After three years of unusual stability around $100 a barrel, oil prices fell steeply in the second half of 2014, dropping from $115 a barrel in June to around $60 by December. With oil critical to national economies, international security and climate change, what does the apparent new world of oil mean?
China is cleaning up its act at home, but will leaders be willing to tackle illegal environmental depredations abroad? Elizabeth Economy looks at what more China can do to protect the world’s natural resources.
Solar power has been declared a winner before, only to flounder. But these days it is expanding faster than any other power source, with momentum that has become unstoppable. The potential benefits—both economic and environmental—could be profound.
When it comes to energy, new technologies can upend the status quo almost overnight, surprising everyone. And just as the shale revolution, unleashed by fracking, has largely triggered the current oil upheaval, so progress in improving batteries could roil geopolitics and business in major ways.
The U.S. electrical grid has hardly changed since the 1880s, and its reliability, effectiveness, and affordability are increasingly being brought into question. To prevent disaster, regulators must abandon outdated electrical architecture and redesign the grid.
International donors have many compelling causes to choose from, but reducing energy poverty—a plight afflicting over two billion people—should rank among the very top. The poor need energy to alleviating all their other problems, from poor health to unemployment to instability.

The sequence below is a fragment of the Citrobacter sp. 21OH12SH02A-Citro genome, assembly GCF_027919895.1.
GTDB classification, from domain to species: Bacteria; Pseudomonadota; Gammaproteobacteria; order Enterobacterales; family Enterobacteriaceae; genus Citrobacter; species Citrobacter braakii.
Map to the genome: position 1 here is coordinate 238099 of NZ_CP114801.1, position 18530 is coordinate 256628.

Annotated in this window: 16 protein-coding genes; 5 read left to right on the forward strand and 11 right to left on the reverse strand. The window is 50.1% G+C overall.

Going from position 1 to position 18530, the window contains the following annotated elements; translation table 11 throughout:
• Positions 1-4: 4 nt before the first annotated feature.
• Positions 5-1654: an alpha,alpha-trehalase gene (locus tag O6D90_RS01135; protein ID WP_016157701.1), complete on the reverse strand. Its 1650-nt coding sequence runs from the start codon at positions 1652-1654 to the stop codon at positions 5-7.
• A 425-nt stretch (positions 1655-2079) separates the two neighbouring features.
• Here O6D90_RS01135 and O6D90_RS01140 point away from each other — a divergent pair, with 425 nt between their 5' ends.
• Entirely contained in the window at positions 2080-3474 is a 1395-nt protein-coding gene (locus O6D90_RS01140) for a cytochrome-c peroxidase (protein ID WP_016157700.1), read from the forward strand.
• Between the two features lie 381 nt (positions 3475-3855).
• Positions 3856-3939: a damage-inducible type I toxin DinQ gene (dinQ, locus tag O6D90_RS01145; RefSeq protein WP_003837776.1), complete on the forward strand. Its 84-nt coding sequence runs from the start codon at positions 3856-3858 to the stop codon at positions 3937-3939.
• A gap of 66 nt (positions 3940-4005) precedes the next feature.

The Council on Foreign Relations' David Rockefeller Studies Program—CFR's "think tank"—is home to more than seventy full-time, adjunct, and visiting scholars and practitioners (called "fellows"). Their expertise covers the world's major regions as well as the critical issues shaping today's global agenda. Download the printable CFR Experts Guide.
Campbell evaluates the implications of the Boko Haram insurgency and recommends that the United States support Nigerian efforts to address the drivers of Boko Haram, such as poverty and corruption, and to foster stronger ties with Nigerian civil society.
Koblentz argues that the United States should work with other nuclear-armed states to manage threats to nuclear stability in the near term and establish processes for multilateral arms control efforts over the longer term.
The authors argue that it is essential to begin working now to expand and establish rules and norms governing armed drones, thereby creating standards of behavior that other countries will be more likely to follow.
Learn more about CFR’s mission and its work over the past year in the 2014 Annual Report. The Annual Report spotlights new initiatives, high-profile events, and authoritative scholarship from CFR experts, and includes a message from CFR President Richard N. Haass. Read and download »